I’ve always been impressed how ready mothers usually are. When I was growing up, I thought my Mom was ready for about anything, from a paper cut to an almost broken bone, and it seemed to be true for everybody else’s moms as well. Even more impressive was my grandmother’s generation: they lived on farms with no phones, and if somebody wanted to visit anybody, they just showed up. They never knew how many people would be there for Sunday dinner, but they always had enough.
Mothers always taught us to share, unless maybe only children, and so the Gospel reading todays seems a bit odd: Jesus seems to be praising people who won’t share. A little background might be helpful.
Weddings in Jesus’ day were very different than ours: there were no halls to rent or wedding registry at stores. These were people who didn’t live by the clock and sometimes not even by the calendar. Getting people together could involve all kinds of potential hazards, so people were flexible. It’s like when priests visit outstations in the Third World today, when the priest shows up, everybody stops everything and they have Mass, no matter what day it is. So getting things together could take time and delays were entirely possible.
People also traveled by night. Jesus’ homeland is a desert, and on a warm summer night with a lot of moonshine, traveling at night made sense, particularly if you were traveling with a lot of people, which a groom going to a wedding would be. The party would start when he got there, no matter when that was. The wedding celebration would take several days any, so it’s not like people had to get up to work the next day.
The virgins in the Parable were likely between the ages of 10-12, since girls were usually married around the age of 13. They weren’t mature adults quite yet, even though they weren’t like children of the same age today. Some of them being prepared and some not seems like how things are today. They had to be ready for the bridegroom’s arrival at any time, and we understand why they’d fall asleep waiting. What is tougher to understand is why the wise ones wouldn’t share with the foolish ones. After all, there were no convenience stores open 24 hours at that time: the foolish virgins are going to have to wake up the merchants to sell them oil, and you can imagine how those guys are going to feel about it.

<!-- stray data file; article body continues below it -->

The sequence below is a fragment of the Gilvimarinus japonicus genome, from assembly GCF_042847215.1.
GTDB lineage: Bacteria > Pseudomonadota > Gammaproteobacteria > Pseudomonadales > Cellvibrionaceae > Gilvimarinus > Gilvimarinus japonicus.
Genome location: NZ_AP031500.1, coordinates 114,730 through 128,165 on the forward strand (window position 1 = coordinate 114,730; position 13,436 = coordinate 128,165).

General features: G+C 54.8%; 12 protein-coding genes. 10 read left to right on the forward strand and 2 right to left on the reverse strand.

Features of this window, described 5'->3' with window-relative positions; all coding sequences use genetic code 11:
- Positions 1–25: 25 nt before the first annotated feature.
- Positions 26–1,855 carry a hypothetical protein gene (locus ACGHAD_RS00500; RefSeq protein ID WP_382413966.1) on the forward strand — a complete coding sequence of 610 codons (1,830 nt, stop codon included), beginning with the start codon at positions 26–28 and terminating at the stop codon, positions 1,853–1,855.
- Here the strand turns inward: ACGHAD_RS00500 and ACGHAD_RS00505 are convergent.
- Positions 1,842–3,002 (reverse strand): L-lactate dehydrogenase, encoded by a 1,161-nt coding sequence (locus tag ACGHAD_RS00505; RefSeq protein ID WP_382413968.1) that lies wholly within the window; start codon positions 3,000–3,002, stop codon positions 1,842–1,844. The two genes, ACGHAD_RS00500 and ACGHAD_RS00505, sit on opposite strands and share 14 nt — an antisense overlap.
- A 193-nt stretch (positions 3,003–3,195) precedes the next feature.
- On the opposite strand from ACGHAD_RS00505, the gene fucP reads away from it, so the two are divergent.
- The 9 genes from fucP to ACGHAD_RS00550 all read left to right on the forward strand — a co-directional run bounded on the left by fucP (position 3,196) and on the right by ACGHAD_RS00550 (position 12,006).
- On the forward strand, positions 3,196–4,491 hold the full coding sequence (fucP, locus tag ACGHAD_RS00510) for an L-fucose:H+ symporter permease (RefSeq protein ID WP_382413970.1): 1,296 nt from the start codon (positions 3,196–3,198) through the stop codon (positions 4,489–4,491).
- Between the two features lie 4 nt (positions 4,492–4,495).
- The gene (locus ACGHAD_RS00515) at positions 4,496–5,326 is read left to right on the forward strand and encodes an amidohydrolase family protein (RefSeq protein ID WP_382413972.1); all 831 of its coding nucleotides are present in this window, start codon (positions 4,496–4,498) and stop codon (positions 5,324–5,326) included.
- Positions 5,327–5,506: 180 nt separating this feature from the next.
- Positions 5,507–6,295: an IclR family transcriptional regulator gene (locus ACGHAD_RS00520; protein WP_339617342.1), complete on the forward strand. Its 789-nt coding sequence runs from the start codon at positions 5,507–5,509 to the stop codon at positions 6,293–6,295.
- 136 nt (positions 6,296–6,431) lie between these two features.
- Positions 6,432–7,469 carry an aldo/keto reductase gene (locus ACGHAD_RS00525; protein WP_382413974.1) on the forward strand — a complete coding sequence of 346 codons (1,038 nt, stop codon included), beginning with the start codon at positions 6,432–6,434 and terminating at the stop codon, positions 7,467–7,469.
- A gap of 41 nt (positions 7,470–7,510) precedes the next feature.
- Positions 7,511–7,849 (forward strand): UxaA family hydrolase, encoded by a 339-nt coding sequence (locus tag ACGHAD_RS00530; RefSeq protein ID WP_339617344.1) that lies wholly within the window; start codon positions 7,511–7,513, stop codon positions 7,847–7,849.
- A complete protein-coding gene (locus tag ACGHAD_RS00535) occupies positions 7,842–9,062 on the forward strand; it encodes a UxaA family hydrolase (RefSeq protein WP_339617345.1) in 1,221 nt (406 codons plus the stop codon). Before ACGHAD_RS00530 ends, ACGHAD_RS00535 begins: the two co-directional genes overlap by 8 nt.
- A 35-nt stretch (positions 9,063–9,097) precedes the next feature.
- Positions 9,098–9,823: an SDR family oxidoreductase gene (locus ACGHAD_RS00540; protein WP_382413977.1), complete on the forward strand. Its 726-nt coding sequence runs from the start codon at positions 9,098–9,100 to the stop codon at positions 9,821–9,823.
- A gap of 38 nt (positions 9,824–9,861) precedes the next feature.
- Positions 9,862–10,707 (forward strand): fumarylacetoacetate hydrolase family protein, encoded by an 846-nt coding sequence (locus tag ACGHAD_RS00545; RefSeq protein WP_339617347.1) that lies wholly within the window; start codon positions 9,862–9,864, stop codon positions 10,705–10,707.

So why couldn’t they share? Maybe the oil stands for something else, something that couldn’t be shared?
In one sense we can share faith and in one way we can’t. Talking about faith can help us grow, we’re responsible for making our own faith grow, because it’s about who we are and what we believe. It would be nice to do a Vulcan mind meld and implant faith directly into someone else we think needs it, but that’s not possible. (I wouldn’t want to do a mind meld anyway, it would be far too scary to share consciousness like that.) It’s something we have to cultivate on our own, take ownership on our own, show on our own.
The first reading talks about Wisdom like a desirable woman, and I think seeking Wisdom is key to life as well as faith. God’s Wisdom isn’t some cold course of study, it is a warm, vibrant, intimate relationship, and we never know when or where we’ll find it. In some ways, it’s like the song “Some Enchanted Evening” from South Pacific, it will be sitting across a crowded room, looking for us, summoning us into a loving gaze we can’t break. It is the best relationship we could have, a reciprocal passion of give and take that makes our lives worth living. It is an interchange that helps us grow and leads us to reach beyond ourselves, particularly to those in need.
Jesus calls us to be ready for Him. He also calls us to seek Wisdom, a warm, passionate lover who waits for us, who will make our searching worthwhile when we find her. Jesus puts this desire in our hearts as He becomes part of us in the Eucharist. We need to be ready for this love to enter our lives, because it will be better than we can imagine.